# Contents of terminal3.py

"""Mini terminal application for demonstration purposes"""
# MCS 260 Fall 2021 Lecture 21, 22, and Workseet 9

# This version of the terminal puts the commands and dispatch
# table in a separate module.

# Note: the os module import from terminal2.py is NOT needed 
# in this version, because os functions are only used in
# termcommands.py

import termcommands

# Main loop

while True:
    # Prompt for input
    s=input("? ")
    cmdparts = s.split()
    if len(cmdparts) == 0:
        print("No command given.")
    name = cmdparts[0]
    args = cmdparts[1:]
    if name in termcommands.handlers:
        except TypeError:
            print("Malformed command (wrong number of args?)")
In [ ]:
# Contents of termcommands.py

"""Commands and dispatch table for terminal3.py"""
# MCS 260 Fall 2021 Worksheet 9

import os   # needed because many command implementations call os functions!


def do_exit():
    """exit the program"""

def do_unknown():
    print("Unknown or malformed command.  (The 'help' command will list known commands.)")

def do_help():
    """print a help message"""
    print("Known commands:")
    for name in handlers:

def do_whereami():
    """show current working directory"""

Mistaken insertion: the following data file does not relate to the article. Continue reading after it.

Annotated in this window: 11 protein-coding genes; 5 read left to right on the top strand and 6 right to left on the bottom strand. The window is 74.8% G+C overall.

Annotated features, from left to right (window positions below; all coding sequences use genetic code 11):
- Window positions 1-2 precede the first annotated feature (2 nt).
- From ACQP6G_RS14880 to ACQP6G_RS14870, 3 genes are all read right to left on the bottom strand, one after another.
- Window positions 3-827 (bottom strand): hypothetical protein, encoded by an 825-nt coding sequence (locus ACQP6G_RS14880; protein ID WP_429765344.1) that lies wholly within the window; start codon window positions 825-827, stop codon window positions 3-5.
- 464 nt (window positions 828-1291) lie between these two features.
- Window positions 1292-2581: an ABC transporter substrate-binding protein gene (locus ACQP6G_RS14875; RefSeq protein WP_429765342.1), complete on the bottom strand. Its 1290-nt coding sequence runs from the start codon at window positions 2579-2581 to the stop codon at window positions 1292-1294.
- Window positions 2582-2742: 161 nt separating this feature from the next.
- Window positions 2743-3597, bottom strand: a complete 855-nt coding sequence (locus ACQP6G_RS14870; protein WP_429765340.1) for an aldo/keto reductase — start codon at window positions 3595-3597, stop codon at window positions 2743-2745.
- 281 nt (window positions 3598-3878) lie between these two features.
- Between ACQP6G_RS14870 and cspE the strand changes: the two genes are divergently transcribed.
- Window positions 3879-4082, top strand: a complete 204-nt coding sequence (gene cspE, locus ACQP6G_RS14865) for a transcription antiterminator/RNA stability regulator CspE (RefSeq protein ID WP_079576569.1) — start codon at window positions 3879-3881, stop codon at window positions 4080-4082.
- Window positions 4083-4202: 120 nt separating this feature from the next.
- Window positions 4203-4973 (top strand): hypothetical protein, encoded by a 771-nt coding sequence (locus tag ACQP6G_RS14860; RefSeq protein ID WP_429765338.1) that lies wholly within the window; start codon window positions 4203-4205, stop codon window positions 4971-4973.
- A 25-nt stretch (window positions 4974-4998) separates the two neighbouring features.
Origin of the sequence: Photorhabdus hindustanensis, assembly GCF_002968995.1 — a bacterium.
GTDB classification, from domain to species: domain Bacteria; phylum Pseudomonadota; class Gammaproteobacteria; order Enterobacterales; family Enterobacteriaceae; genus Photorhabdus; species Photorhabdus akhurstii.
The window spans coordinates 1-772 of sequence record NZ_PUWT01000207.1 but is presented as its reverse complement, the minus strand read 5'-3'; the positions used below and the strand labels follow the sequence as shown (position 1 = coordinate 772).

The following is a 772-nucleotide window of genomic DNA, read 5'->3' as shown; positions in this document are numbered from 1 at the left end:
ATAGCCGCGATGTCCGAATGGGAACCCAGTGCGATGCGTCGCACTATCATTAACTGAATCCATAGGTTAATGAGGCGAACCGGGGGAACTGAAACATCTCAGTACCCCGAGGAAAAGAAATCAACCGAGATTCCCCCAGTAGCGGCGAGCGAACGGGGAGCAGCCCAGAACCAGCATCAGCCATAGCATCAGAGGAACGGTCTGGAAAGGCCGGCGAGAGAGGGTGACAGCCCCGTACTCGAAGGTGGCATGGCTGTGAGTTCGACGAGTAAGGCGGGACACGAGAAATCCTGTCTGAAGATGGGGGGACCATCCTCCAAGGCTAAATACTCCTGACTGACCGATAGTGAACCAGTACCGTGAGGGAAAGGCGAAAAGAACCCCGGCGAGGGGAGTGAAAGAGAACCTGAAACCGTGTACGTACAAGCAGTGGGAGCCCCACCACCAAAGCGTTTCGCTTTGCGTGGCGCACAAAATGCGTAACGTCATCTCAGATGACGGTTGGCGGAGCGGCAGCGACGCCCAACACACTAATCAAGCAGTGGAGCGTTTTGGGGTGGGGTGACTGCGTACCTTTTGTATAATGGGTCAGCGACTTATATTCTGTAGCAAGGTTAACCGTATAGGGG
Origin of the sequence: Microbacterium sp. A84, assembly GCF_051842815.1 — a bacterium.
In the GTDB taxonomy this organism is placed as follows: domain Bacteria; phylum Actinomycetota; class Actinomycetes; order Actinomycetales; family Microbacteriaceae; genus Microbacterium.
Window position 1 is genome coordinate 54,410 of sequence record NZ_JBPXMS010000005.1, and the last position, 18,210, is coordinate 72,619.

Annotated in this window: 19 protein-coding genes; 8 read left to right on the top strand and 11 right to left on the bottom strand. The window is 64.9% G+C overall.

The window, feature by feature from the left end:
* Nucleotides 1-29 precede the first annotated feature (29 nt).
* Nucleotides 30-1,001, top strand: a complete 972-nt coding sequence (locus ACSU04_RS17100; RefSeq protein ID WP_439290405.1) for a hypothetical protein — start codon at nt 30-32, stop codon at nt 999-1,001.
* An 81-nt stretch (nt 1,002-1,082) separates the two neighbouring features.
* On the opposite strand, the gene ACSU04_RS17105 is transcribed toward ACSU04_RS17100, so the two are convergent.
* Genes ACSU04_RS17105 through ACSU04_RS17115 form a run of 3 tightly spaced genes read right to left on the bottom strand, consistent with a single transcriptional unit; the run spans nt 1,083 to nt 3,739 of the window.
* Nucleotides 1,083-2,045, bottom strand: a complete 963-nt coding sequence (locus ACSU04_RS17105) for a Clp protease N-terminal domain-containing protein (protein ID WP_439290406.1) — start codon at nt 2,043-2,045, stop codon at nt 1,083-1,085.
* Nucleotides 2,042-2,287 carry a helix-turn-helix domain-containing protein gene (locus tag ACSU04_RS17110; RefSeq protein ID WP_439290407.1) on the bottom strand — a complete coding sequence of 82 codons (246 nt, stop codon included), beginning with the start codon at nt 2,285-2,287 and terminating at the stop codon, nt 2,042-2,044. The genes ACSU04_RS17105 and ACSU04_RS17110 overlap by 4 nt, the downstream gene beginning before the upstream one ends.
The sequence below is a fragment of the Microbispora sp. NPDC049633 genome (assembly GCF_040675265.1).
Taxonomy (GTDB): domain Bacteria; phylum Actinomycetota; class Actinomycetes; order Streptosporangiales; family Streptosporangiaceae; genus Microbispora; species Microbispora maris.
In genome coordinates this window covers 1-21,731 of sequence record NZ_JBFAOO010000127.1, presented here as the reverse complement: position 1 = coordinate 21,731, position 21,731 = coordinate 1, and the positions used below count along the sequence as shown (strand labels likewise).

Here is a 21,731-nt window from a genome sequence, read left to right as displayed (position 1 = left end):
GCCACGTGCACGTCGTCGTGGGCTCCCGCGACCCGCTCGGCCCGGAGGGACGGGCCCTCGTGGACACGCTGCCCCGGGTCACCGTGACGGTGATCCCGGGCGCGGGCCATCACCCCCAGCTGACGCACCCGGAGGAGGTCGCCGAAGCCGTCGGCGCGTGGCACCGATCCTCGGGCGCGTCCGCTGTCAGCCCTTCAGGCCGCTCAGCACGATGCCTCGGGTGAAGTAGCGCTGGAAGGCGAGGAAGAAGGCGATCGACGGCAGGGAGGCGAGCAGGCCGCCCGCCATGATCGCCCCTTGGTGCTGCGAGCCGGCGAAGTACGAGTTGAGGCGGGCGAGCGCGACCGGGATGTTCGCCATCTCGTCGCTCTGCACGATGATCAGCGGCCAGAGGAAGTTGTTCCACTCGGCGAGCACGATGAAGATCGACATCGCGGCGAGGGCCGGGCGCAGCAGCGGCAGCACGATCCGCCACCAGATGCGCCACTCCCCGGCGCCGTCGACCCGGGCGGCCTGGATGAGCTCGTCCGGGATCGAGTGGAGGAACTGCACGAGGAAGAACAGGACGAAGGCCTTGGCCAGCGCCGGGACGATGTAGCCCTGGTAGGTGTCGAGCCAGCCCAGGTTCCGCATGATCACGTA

def do_moveto(a):
    """change current working directory"""

def do_listdir(*args):
    """list the contents of a directory"""
    if len(args) > 1:
        raise TypeError("listdir accepts at most one argument")
    if len(args) == 1:
        a = args[0]
        a = os.getcwd()
    for fn in os.listdir(a):

def do_numfiles(a):
    """show number of files and subdirs in a directory"""
    numfiles = 0
    numdirs = 0   # a might be "C:\Users\ddumas\Dropbox\teaching\mcs260\public\samplecode"
    for fn in os.listdir(a):
        if os.path.isfile(os.path.join(a,fn)):  # fn might be "map1.json"
            numfiles = numfiles + 1
        elif os.path.isdir(os.path.join(a,fn)):
            numdirs = numdirs + 1
    print("{} files\n{} dirs".format(numfiles,numdirs))

def do_create(a):
    """make a new empty file"""